Most of the time you don’t say “tasty”, unless you specifically want to communicate the raw, subjective, enjoyment. “Good” is the default word that covers most of the neutral, unspecified territory. Saying “tasty” about coffee, beer or wine is pretty rare.
Now imagine that the spectrum was sliced the other way around, and the big neutral area was continuous with the left end rather than the right end. Instead of being able to use a specific word to communicate a subjective, hedonistic kind of enjoyment separately from a more general appreciation, you could use a word to indicate that you specifically enjoy the item’s objective quality.
Why, that way you could subtly boast about your ability to recognize such objective quality — your good taste, in other words — while ostensibly complementing something other than yourself! Social life hack!
Welcome to Swedish. Our spectrum looks something like this:
(“God” vs. “gott” depends on grammatical gender).
And people do use “bra kaffe”, or “bra vin” (good wine) or “bra mat” (good food) this way. When you’ve started listening for it you can’t stop hearing it. I particularly remember a TV commercial for orange juice that ran a few years ago, where they had a thoughtful-looking middle-class guy drink the juice from a wine glass and go “bra… riktigt bra” (good, really good). I’m still not entirely sure if they were being sarcastic or sincere with it.
Now, every instance becomes a reminder of how consumption skills are a status symbol for a particularly shitty kind of status, that people try to claim for themselves, partially subconsciously. That’s why the guide book author’s incessant attributions of specifically “bra kaffe” felt worthy of some minor mocking, in a way “good coffee” wouldn’t have been in English.
This example is trivial, of course, but illustrative: by comparing languages we can become more aware of how the peculiarities of our own language affects what’s easy or difficult to express, and therefore what gets expressed more, or less.
• • •
This sentiment was the driving reason for me to start blogging in the first place. At 32 it started to feel increasingly pathetic to keep reading and reading interesting stuff without producing any. Not that it was a new feeling. I’m probably an outlier on this trait, but from about age 7 onwards, for me enjoying anything at all has reliably and quickly translated into a felt need to make my own versions of it. I like Donald Duck comics—I should write my own; I like this stage farce—I should write my own; I like the Mortal Kombat video game—I should design my own characters; I like music—I should write my own songs; I like this Civilization game—I should make my own mod; I like computer-generated graphics—I should make my own; I like these paintings—I should paint my own; I like nice photographs—I should snap my own; I like novels—I should write my own; I like clothes—I should sew my own; I like board games—I should make my own; I like card games—I should design my own; I like this conlang— I should make my own; I like this joke format— I should write my own; I like the way this script looks—I should make up my own; I like this font—I should design my own; I like this ARG—I should make my own; I like this evolution simulation—I should code my own; I like this baroque music—I should compose my own; I like beautiful furniture—I should build my own. Etc, etc. And I did them all, some for longer than others. Blogging is the thing I still do. I guess, to me, this feels like an obligatory part of enjoying things to begin with, and without it enjoyment is meaningless.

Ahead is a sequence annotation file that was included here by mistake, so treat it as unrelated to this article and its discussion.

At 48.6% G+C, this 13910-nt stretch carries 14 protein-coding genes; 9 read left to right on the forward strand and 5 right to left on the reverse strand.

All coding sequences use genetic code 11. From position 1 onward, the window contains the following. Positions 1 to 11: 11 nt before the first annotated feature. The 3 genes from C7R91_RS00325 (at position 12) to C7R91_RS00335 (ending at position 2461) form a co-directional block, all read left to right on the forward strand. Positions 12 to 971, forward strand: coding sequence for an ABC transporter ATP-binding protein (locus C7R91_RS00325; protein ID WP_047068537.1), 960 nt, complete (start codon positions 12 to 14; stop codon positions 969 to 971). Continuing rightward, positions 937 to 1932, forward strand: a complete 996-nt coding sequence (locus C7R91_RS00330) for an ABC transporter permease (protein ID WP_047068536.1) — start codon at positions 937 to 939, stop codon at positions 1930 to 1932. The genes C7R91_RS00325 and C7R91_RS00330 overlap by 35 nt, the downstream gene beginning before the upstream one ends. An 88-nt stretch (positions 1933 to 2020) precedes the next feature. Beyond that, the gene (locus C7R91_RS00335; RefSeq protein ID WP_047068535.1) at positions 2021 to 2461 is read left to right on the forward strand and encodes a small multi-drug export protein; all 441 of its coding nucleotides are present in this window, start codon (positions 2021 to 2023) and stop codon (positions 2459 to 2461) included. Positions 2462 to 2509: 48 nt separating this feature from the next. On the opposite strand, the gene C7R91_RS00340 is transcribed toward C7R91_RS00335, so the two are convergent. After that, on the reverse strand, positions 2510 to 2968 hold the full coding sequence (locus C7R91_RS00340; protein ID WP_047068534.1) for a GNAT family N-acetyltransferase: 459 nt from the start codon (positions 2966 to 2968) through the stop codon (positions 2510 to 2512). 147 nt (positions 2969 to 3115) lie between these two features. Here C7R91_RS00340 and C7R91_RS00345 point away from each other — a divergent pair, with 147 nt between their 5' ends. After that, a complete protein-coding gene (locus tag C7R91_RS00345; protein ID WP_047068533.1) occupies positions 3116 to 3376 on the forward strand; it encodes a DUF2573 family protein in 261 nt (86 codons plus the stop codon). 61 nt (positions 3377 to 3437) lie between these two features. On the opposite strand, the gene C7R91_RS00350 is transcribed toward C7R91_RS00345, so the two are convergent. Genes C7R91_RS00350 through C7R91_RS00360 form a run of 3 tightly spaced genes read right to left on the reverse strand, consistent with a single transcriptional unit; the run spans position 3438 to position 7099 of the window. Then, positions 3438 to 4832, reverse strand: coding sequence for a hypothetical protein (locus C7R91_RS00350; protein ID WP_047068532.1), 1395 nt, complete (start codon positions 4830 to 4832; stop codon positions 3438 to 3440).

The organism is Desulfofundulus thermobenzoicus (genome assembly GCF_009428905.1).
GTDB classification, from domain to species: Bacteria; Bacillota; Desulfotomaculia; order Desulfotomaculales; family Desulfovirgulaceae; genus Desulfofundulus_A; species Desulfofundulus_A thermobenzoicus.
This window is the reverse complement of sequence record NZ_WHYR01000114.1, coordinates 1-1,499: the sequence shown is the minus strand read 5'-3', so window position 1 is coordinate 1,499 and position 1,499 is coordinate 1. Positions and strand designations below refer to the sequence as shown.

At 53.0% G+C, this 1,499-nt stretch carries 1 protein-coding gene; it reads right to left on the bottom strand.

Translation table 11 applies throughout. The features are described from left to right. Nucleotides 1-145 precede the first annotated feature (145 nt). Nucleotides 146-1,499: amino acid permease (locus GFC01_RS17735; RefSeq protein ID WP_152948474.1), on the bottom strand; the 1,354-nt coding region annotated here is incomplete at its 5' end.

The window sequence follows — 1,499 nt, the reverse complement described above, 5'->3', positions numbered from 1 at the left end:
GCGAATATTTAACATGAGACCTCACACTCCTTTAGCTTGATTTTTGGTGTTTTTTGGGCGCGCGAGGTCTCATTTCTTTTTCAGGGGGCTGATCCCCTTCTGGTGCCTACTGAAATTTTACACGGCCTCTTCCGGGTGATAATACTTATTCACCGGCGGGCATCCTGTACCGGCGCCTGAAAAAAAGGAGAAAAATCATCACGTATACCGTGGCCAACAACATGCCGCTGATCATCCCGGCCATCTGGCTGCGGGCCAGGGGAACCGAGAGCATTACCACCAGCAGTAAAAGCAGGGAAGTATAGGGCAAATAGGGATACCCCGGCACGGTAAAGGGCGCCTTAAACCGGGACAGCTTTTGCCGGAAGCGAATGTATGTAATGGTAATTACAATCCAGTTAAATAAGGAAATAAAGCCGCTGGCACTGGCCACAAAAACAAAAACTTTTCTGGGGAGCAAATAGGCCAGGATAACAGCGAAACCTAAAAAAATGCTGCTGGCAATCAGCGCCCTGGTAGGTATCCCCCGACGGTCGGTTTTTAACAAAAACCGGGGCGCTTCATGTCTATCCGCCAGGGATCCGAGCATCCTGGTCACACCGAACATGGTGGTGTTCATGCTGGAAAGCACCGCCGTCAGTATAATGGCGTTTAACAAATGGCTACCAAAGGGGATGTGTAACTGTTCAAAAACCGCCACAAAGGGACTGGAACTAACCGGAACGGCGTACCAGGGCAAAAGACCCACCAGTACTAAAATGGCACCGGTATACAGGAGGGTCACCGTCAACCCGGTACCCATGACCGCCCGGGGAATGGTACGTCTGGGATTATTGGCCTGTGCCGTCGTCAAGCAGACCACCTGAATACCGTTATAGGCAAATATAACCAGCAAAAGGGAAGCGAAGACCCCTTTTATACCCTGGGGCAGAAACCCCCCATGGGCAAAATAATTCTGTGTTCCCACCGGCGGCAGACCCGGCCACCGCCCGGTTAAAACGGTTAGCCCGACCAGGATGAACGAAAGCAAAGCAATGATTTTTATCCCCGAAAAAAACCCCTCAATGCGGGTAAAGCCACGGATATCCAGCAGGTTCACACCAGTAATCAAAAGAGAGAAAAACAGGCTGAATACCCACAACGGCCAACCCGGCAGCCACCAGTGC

There are other cases like this. A particularly notable one is the sex/gender pair. In English the connotation spectrum from “biological categories” to “social constructs” is split quite far to the left side. “Gender” holds most of the neutral territory, and “sex” rather specifically evokes biology.
Swedish is different. “Kön” (sex) and “genus” (gender) divide the territory in opposite proportions. “Genus” is extremely rare for referring to actual people. It’s mostly just for the concept of social constructs around gender generally.